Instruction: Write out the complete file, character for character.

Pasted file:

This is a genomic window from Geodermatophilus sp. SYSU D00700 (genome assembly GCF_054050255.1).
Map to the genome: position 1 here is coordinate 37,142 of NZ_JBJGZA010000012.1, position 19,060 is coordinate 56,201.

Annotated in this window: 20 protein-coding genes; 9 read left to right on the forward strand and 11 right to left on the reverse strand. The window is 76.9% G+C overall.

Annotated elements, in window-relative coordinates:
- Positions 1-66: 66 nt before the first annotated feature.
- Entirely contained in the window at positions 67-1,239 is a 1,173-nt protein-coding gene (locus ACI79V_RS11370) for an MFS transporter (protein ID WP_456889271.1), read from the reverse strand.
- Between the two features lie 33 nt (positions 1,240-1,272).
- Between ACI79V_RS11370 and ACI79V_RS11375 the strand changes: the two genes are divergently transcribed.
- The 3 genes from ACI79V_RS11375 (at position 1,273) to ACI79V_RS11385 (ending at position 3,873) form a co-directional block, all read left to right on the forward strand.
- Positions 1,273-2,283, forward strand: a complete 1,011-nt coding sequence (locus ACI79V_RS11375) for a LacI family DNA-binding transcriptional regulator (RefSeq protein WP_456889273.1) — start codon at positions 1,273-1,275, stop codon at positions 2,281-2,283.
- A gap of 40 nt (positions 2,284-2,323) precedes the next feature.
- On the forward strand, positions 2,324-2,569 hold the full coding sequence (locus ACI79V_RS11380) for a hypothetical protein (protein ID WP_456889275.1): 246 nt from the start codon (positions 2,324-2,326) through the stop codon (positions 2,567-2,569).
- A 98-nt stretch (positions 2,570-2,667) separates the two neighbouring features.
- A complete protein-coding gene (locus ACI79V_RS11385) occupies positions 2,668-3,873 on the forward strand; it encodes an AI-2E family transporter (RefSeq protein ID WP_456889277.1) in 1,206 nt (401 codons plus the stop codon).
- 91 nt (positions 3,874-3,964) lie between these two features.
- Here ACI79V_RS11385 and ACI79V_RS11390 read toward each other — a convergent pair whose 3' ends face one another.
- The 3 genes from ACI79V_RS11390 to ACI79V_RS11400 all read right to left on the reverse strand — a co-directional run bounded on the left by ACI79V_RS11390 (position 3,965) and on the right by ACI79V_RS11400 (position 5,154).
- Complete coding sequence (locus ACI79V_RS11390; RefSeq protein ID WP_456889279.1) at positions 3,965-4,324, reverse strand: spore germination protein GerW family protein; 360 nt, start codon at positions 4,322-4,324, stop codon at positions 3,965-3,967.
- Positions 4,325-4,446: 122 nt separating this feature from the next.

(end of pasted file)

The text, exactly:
This is a genomic window from Geodermatophilus sp. SYSU D00700 (genome assembly GCF_054050255.1).
Map to the genome: position 1 here is coordinate 37,142 of NZ_JBJGZA010000012.1, position 19,060 is coordinate 56,201.

Annotated in this window: 20 protein-coding genes; 9 read left to right on the forward strand and 11 right to left on the reverse strand. The window is 76.9% G+C overall.

Annotated elements, in window-relative coordinates:
- Positions 1-66: 66 nt before the first annotated feature.
- Entirely contained in the window at positions 67-1,239 is a 1,173-nt protein-coding gene (locus ACI79V_RS11370) for an MFS transporter (protein ID WP_456889271.1), read from the reverse strand.
- Between the two features lie 33 nt (positions 1,240-1,272).
- Between ACI79V_RS11370 and ACI79V_RS11375 the strand changes: the two genes are divergently transcribed.
- The 3 genes from ACI79V_RS11375 (at position 1,273) to ACI79V_RS11385 (ending at position 3,873) form a co-directional block, all read left to right on the forward strand.
- Positions 1,273-2,283, forward strand: a complete 1,011-nt coding sequence (locus ACI79V_RS11375) for a LacI family DNA-binding transcriptional regulator (RefSeq protein WP_456889273.1) — start codon at positions 1,273-1,275, stop codon at positions 2,281-2,283.
- A gap of 40 nt (positions 2,284-2,323) precedes the next feature.
- On the forward strand, positions 2,324-2,569 hold the full coding sequence (locus ACI79V_RS11380) for a hypothetical protein (protein ID WP_456889275.1): 246 nt from the start codon (positions 2,324-2,326) through the stop codon (positions 2,567-2,569).
- A 98-nt stretch (positions 2,570-2,667) separates the two neighbouring features.
- A complete protein-coding gene (locus ACI79V_RS11385) occupies positions 2,668-3,873 on the forward strand; it encodes an AI-2E family transporter (RefSeq protein ID WP_456889277.1) in 1,206 nt (401 codons plus the stop codon).
- 91 nt (positions 3,874-3,964) lie between these two features.
- Here ACI79V_RS11385 and ACI79V_RS11390 read toward each other — a convergent pair whose 3' ends face one another.
- The 3 genes from ACI79V_RS11390 to ACI79V_RS11400 all read right to left on the reverse strand — a co-directional run bounded on the left by ACI79V_RS11390 (position 3,965) and on the right by ACI79V_RS11400 (position 5,154).
- Complete coding sequence (locus ACI79V_RS11390; RefSeq protein ID WP_456889279.1) at positions 3,965-4,324, reverse strand: spore germination protein GerW family protein; 360 nt, start codon at positions 4,322-4,324, stop codon at positions 3,965-3,967.
- Positions 4,325-4,446: 122 nt separating this feature from the next.